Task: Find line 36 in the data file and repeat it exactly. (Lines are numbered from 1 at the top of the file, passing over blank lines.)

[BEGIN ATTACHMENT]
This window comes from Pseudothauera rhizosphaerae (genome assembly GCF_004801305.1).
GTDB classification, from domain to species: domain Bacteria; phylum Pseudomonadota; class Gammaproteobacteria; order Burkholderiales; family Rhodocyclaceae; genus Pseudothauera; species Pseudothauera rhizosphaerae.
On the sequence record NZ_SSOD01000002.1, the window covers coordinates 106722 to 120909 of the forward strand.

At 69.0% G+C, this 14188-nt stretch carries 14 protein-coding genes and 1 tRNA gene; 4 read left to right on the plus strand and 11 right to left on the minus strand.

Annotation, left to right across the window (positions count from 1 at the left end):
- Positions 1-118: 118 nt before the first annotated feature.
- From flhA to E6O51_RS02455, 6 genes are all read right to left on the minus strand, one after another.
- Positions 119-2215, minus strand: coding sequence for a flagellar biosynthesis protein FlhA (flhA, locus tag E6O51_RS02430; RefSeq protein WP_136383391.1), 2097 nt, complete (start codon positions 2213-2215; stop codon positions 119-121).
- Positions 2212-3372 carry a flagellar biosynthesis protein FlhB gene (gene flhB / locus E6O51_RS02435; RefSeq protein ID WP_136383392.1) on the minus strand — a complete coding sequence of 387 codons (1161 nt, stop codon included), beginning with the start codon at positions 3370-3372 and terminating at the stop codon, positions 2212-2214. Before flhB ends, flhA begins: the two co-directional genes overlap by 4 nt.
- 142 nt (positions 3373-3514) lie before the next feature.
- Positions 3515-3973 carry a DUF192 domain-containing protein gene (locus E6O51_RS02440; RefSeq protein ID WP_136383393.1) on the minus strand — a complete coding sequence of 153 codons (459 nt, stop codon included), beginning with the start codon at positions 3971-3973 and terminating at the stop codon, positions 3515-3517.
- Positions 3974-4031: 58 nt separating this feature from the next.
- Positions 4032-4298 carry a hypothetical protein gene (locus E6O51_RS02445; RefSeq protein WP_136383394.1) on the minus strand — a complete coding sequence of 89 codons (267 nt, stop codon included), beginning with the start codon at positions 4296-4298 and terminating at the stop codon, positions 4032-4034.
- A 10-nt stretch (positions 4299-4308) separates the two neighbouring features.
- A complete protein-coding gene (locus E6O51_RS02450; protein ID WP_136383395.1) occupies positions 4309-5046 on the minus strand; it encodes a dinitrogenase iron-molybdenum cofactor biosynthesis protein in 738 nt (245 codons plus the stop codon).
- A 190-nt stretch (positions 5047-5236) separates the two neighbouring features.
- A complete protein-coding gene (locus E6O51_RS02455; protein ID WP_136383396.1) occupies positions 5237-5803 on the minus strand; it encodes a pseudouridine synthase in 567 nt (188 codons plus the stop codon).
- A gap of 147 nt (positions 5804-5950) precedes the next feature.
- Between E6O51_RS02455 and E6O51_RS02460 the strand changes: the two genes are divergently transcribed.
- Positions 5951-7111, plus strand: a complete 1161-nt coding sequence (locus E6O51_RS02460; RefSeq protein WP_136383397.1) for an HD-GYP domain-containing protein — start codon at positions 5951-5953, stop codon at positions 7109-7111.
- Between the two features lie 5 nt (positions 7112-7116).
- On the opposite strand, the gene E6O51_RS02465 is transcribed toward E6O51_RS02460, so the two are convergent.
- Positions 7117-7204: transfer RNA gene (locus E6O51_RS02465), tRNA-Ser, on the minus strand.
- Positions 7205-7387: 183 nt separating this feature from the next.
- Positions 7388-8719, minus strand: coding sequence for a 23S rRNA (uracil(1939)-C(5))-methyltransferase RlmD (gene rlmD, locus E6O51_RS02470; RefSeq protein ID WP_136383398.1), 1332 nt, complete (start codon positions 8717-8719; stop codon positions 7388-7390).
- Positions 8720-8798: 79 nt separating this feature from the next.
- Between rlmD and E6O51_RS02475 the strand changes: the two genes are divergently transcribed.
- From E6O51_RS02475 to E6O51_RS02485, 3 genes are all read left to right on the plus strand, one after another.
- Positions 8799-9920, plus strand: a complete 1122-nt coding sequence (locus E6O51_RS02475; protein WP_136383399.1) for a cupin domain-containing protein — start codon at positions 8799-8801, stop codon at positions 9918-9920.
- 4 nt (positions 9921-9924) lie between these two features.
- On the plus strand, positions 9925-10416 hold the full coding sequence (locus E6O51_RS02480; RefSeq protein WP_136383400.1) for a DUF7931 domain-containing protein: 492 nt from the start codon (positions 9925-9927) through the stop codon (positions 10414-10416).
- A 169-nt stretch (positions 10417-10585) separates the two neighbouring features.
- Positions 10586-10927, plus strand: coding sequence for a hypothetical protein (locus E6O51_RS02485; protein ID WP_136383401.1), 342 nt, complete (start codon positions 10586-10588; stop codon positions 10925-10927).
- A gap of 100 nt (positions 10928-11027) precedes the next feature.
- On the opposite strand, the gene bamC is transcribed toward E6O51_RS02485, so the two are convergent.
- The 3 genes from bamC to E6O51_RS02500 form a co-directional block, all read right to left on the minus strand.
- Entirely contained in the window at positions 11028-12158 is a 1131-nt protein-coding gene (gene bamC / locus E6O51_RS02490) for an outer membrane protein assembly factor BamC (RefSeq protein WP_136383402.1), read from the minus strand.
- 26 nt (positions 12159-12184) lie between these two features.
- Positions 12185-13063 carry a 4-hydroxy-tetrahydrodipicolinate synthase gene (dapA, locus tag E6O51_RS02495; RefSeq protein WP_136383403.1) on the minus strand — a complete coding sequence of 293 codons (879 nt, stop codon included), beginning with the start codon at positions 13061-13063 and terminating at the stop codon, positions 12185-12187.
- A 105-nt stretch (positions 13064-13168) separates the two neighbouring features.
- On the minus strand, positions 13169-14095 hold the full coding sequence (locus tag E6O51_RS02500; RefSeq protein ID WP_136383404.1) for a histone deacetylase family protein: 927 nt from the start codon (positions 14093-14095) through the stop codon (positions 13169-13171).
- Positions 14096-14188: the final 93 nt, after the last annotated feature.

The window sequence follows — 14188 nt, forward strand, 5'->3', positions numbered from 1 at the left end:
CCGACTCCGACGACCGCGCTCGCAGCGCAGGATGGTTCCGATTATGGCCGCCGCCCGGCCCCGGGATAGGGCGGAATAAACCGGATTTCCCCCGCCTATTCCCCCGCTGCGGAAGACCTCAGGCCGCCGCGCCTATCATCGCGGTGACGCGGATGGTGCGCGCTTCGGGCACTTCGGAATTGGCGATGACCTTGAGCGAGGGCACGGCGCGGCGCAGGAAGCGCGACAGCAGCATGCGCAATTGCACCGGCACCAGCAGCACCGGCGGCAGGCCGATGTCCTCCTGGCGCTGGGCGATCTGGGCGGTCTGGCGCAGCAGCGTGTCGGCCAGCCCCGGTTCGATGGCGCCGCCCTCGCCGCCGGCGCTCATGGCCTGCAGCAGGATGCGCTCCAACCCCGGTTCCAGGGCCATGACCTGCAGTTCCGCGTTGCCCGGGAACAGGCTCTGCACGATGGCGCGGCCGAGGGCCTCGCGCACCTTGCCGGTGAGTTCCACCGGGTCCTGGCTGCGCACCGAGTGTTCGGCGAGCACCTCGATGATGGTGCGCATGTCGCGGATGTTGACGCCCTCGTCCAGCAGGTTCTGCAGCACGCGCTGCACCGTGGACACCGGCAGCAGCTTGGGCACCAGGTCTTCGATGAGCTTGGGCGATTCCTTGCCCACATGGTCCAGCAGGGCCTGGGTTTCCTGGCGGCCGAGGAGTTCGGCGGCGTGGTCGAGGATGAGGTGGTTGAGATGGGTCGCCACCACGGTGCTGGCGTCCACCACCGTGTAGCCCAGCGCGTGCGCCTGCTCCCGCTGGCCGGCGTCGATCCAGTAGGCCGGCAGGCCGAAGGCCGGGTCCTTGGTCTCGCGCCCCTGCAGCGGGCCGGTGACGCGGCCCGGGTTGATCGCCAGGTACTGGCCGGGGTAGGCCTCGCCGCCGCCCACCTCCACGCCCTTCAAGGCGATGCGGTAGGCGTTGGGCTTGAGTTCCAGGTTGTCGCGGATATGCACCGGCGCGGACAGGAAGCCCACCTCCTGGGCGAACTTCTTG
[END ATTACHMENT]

- The 3 genes from bamC to E6O51_RS02500 form a co-directional block, all read right to left on the minus strand.